"Wonderful", he said, "perfect"'.
Yet, proficient descriptions would be futile without psychology, and Thurbon does not disappoint us when it comes to human emotion. His own moods are honestly recorded and range from excitement, affection, wonder (at the sheer size of Siberia, for example), through disappointment and indifference (on seeing Lenin’s tomb), to dislike ('I could not like her at all' he admits of a contact in Moscow who invites him to tea), sadness and horror (at the number of dissidents killed in the gulags, to name just one of many instances), disgust (when a self-appointed guide (male) kisses him on the lips, or when he thinks he might be called on to raise a toast to Stalin), and near terror (when he is followed by the KGB in Kiev). He travels solo and often recalls moments of homesickness and desolation that somehow make both him and his books all the more humane and credible. Like many travellers, Thubron tries to remain tolerant and open-minded, yet he sometimes becomes aware of, and is ashamed by, the fact that he observes with a certain western arrogance or pedantry. He is also frequently embarrassed by the generosity shown towards him by those who have so little to give.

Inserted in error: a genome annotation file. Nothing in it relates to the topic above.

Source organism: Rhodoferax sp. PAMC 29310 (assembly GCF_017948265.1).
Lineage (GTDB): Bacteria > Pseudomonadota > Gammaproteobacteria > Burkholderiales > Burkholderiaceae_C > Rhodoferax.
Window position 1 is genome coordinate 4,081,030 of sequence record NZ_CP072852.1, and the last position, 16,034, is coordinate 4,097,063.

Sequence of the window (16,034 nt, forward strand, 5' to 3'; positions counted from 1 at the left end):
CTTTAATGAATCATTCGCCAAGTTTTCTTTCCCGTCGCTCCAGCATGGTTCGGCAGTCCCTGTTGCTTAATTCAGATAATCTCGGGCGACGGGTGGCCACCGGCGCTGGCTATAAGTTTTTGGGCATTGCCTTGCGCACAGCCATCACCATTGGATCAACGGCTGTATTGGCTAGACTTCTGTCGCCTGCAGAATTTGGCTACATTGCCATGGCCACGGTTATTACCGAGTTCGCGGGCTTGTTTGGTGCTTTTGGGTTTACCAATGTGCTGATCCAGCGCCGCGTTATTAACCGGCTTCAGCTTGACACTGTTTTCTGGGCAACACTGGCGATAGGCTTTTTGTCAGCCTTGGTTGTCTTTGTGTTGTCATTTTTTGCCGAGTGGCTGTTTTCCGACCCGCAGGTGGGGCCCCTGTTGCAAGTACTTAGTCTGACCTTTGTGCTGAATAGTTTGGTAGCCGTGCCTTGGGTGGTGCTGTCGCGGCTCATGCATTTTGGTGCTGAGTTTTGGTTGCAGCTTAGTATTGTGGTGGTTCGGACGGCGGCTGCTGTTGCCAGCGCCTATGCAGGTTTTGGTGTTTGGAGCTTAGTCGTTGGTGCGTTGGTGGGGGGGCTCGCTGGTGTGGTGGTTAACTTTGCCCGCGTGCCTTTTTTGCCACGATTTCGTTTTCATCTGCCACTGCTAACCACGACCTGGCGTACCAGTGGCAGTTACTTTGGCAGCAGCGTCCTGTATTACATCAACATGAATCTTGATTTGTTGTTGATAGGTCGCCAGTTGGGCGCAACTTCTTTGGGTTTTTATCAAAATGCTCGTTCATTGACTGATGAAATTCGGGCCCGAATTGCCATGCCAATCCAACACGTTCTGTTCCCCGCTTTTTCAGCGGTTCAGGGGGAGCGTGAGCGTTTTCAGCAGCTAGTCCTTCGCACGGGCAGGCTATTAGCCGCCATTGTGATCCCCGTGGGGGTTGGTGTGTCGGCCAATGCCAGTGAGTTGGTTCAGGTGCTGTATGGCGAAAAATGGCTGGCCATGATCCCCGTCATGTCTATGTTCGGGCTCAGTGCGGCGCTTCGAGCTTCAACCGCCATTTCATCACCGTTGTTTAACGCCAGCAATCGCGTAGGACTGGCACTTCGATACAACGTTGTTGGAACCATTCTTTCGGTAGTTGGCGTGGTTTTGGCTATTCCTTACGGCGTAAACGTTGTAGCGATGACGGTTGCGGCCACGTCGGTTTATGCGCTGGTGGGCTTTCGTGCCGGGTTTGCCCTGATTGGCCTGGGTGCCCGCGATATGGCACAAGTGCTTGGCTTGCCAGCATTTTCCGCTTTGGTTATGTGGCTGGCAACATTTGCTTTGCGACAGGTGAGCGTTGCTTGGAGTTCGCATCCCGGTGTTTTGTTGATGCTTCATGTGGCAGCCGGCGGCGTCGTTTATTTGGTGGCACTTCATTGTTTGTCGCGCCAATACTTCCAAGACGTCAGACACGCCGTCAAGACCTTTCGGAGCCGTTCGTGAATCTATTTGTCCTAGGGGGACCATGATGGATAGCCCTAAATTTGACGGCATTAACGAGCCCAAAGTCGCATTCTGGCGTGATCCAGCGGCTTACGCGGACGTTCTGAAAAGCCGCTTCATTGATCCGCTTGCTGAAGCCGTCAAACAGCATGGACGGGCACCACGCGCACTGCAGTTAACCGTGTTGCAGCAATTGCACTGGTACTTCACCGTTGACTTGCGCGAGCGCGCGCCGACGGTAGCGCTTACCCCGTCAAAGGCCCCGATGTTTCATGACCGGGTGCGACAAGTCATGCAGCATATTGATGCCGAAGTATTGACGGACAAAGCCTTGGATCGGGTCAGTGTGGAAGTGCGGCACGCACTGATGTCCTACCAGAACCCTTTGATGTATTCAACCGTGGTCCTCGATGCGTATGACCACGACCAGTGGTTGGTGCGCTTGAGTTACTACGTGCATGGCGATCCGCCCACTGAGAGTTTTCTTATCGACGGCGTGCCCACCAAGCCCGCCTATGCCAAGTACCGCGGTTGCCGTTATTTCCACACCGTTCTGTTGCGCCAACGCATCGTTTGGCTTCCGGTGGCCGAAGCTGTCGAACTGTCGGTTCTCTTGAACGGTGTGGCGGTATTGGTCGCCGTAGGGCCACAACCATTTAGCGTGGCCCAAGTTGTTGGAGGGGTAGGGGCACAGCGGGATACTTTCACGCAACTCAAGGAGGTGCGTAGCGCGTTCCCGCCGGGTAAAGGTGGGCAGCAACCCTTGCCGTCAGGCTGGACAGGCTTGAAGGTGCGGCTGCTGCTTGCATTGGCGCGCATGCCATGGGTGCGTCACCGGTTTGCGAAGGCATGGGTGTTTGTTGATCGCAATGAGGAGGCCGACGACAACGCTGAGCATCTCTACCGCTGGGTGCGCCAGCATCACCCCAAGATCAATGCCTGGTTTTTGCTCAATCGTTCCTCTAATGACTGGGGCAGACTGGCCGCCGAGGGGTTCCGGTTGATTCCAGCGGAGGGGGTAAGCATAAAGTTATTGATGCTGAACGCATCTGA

The people in the countries he visits on the other hand seem to regard him with bemusement: why is he alone? Where is his group? Why hasn’t he got a wife? Why is he there? He is often aware of how ridiculous he must seem to others. Whilst nude in a Chinese bath-house he encounters an old man. 'When he caught sight of me, his hand had been extended to grasp a mug of tea, but now it remained outstretched before him in a meaningless semaphore, while he froze bolt upright and stared. Could this foreign body be real – white, hairy (comparatively) and mosquito-bitten?'